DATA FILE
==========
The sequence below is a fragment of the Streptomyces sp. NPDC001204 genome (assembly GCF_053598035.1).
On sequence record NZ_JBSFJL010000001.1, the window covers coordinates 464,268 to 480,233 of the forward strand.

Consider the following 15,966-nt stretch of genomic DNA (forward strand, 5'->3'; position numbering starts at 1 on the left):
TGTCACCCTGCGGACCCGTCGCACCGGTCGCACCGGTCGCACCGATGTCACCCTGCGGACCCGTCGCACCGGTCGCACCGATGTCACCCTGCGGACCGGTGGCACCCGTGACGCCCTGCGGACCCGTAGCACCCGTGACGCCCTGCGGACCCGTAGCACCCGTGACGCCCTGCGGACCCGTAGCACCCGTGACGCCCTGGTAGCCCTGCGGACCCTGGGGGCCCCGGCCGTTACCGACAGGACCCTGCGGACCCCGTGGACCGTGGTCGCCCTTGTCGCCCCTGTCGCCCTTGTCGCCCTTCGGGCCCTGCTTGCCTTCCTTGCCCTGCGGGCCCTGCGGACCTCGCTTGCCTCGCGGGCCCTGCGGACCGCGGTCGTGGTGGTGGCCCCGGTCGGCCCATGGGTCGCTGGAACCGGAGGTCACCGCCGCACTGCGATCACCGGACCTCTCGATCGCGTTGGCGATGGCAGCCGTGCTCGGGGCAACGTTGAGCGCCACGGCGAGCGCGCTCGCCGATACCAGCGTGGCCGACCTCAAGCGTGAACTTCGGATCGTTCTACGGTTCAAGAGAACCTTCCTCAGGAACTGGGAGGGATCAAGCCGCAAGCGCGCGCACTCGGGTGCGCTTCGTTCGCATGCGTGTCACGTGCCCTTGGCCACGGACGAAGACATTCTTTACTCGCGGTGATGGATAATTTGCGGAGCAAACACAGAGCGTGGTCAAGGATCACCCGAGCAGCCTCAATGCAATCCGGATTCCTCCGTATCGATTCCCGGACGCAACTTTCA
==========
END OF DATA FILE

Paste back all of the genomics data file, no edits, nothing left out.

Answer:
The sequence below is a fragment of the Streptomyces sp. NPDC001204 genome (assembly GCF_053598035.1).
On sequence record NZ_JBSFJL010000001.1, the window covers coordinates 464,268 to 480,233 of the forward strand.

Consider the following 15,966-nt stretch of genomic DNA (forward strand, 5'->3'; position numbering starts at 1 on the left):
TGTCACCCTGCGGACCCGTCGCACCGGTCGCACCGGTCGCACCGATGTCACCCTGCGGACCCGTCGCACCGGTCGCACCGATGTCACCCTGCGGACCGGTGGCACCCGTGACGCCCTGCGGACCCGTAGCACCCGTGACGCCCTGCGGACCCGTAGCACCCGTGACGCCCTGCGGACCCGTAGCACCCGTGACGCCCTGGTAGCCCTGCGGACCCTGGGGGCCCCGGCCGTTACCGACAGGACCCTGCGGACCCCGTGGACCGTGGTCGCCCTTGTCGCCCCTGTCGCCCTTGTCGCCCTTCGGGCCCTGCTTGCCTTCCTTGCCCTGCGGGCCCTGCGGACCTCGCTTGCCTCGCGGGCCCTGCGGACCGCGGTCGTGGTGGTGGCCCCGGTCGGCCCATGGGTCGCTGGAACCGGAGGTCACCGCCGCACTGCGATCACCGGACCTCTCGATCGCGTTGGCGATGGCAGCCGTGCTCGGGGCAACGTTGAGCGCCACGGCGAGCGCGCTCGCCGATACCAGCGTGGCCGACCTCAAGCGTGAACTTCGGATCGTTCTACGGTTCAAGAGAACCTTCCTCAGGAACTGGGAGGGATCAAGCCGCAAGCGCGCGCACTCGGGTGCGCTTCGTTCGCATGCGTGTCACGTGCCCTTGGCCACGGACGAAGACATTCTTTACTCGCGGTGATGGATAATTTGCGGAGCAAACACAGAGCGTGGTCAAGGATCACCCGAGCAGCCTCAATGCAATCCGGATTCCTCCGTATCGATTCCCGGACGCAACTTTCA